A few days ago, we held the annual meeting of the Hawaii Chapter American Guild of Organists (AGO) at our condo, and for various reasons, the attendance was about half of what it was a year ago. One of our members, Winfred Hancock, told me that he wasn’t able to come, but at age 93, still plays the organ for Sunday services every week at Fort DeRussy Chapel! Other members were too ill to attend and I can’t tell you how many of them are over the age of 80! In a previous post, I called this “A herd of dinosaurs,” and recently on the pipe organ discussion board, here is one person’s take on attending an AGO meeting:
“My wife and I attended a meeting of the local AGO. When we entered the room, I tho’t I was entering the day room of the nursing home!!! I’ve gotten to know a few younger organists, but they weren’t there that evening. At one of our meetings, someone was opiniong about getting folks interested in the organ. I spoke up rather loudly, telling them that I had come to town and expressed an interested in organ lessons, and the only name that was consistently mentioned was no longer teaching. I asked how in the heck they think they can get kids interested in the organ . . . “
In fact, one of the items that brought a lot of discussion at our meeting was a potential program called “Pedals and Pipes in Paradise,” to introduce children to the organ much in the same way that they were introduced to the Honolulu Symphony years ago — basically school groups that came in busloads to Neal Blaisdell Center to hear real stringed instruments, real woodwinds, real brass, etc.
Much of the impetus for this came about a couple of months ago when visiting organist Nathan Laube and AGO Dean Karl Bachman went to dinner in a local restaurant. The waiter asked Nathan why he was in town, and he replied that he was here to play an organ concert. The waiter then asked him, “What is an organ?” And I can’t tell you how many people have walked into the Lutheran Church of Honolulu and exclaimed to me, “Wow! what a big piano!” referring to the Beckerath organ.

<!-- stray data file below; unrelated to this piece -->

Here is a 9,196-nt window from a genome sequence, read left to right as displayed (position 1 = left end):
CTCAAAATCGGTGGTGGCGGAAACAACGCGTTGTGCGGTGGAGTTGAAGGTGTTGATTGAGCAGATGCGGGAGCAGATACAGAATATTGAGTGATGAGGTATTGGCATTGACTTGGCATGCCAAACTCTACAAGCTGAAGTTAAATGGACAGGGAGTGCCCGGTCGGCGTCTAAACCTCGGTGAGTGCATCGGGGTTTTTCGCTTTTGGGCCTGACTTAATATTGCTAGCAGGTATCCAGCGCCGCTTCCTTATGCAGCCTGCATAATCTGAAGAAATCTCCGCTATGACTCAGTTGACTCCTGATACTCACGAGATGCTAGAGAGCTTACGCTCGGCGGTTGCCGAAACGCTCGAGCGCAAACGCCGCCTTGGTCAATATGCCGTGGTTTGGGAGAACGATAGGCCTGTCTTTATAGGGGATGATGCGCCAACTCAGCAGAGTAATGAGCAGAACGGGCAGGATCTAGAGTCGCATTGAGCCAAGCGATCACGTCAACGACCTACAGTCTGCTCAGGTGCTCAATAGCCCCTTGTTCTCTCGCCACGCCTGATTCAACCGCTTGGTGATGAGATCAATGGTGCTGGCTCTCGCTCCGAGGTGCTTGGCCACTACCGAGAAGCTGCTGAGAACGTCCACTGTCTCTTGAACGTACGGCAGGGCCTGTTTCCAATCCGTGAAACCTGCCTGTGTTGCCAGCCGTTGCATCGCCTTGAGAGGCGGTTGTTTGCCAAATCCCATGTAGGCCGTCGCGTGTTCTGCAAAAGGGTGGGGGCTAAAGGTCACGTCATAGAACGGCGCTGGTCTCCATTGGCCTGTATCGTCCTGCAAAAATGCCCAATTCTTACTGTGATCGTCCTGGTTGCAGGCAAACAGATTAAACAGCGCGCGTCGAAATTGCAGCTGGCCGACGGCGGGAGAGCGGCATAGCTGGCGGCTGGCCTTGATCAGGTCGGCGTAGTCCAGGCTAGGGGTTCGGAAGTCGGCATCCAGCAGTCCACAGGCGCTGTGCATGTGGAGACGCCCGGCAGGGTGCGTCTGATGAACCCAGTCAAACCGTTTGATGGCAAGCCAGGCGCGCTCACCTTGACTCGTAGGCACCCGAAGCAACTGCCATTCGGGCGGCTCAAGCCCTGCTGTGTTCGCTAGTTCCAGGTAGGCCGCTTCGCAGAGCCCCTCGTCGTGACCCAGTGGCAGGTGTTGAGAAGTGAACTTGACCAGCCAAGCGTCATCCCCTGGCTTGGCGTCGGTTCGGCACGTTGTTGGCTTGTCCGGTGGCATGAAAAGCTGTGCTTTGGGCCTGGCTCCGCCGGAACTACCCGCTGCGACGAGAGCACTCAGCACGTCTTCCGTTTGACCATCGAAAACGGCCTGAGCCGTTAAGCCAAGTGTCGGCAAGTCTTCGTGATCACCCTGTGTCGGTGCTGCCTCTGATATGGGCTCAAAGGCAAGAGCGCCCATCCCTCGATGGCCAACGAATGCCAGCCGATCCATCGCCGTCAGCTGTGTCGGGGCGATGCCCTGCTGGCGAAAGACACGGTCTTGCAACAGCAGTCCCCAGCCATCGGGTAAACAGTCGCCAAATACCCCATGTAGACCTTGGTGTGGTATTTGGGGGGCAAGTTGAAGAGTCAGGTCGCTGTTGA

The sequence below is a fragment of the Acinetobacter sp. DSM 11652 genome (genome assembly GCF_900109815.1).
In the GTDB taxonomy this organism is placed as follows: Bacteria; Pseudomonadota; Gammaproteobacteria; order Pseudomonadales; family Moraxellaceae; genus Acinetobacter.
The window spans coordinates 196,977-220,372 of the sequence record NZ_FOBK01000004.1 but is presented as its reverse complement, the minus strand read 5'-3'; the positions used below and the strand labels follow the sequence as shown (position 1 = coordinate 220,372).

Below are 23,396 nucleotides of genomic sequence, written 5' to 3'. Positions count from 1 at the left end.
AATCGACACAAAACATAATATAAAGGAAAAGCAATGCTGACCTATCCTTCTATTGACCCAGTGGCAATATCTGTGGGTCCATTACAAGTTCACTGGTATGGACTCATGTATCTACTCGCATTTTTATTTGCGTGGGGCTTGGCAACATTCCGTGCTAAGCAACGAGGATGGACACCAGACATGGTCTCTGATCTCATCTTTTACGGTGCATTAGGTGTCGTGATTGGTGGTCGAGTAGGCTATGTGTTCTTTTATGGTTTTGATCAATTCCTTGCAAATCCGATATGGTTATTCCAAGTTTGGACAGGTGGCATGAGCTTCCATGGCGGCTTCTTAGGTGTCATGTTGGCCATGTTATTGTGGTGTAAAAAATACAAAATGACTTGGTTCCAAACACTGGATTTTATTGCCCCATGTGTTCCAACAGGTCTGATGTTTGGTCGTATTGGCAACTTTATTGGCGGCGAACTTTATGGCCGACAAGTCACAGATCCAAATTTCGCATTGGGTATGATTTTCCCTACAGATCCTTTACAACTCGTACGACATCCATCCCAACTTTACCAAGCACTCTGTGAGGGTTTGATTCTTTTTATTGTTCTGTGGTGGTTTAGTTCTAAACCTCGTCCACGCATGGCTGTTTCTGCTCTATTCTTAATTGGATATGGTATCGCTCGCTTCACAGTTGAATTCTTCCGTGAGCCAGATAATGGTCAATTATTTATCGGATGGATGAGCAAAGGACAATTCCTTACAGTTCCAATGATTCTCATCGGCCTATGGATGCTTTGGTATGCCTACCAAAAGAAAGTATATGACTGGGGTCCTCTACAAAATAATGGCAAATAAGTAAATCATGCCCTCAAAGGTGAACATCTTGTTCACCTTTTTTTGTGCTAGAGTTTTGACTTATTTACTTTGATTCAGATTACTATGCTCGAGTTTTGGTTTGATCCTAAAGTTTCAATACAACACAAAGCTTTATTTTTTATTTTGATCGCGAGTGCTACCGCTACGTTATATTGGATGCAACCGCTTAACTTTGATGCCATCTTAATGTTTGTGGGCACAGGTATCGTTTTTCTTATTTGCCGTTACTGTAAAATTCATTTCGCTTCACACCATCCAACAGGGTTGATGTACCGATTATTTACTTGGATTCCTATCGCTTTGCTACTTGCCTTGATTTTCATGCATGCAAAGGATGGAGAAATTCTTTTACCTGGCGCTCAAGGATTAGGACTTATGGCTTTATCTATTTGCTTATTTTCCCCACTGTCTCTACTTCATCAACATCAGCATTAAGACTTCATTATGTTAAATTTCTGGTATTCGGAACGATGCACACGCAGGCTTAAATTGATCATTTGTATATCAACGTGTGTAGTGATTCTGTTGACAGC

You may recall that at the party that was held in my honor to celebrate my 35 years at LCH, donations were received to benefit the scholarship program of the Hawaii Chapter AGO. I’m happy to report that $2,770 was received and as I wrote in many of the thank you notes, we have a very big challenge ahead of us to not only tell people about what the organ is, but also to interest them in learning how to play. We also must educate churches, clergy, and particularly church secretaries (!), that if we want to teach kids how to play the organ, we must make our churches available for organ practice.
If you would like to apply for a scholarship to play the organ (Yes! we will pay for you to learn!) please click here for an application form. Although the deadline is not until September, now would be a good time to start thinking about it. And of course, we would welcome new members. You don’t need to be an organist to join! All you need is an interest in enriching people’s lives through organ and choral music. Here’s the link to the application form.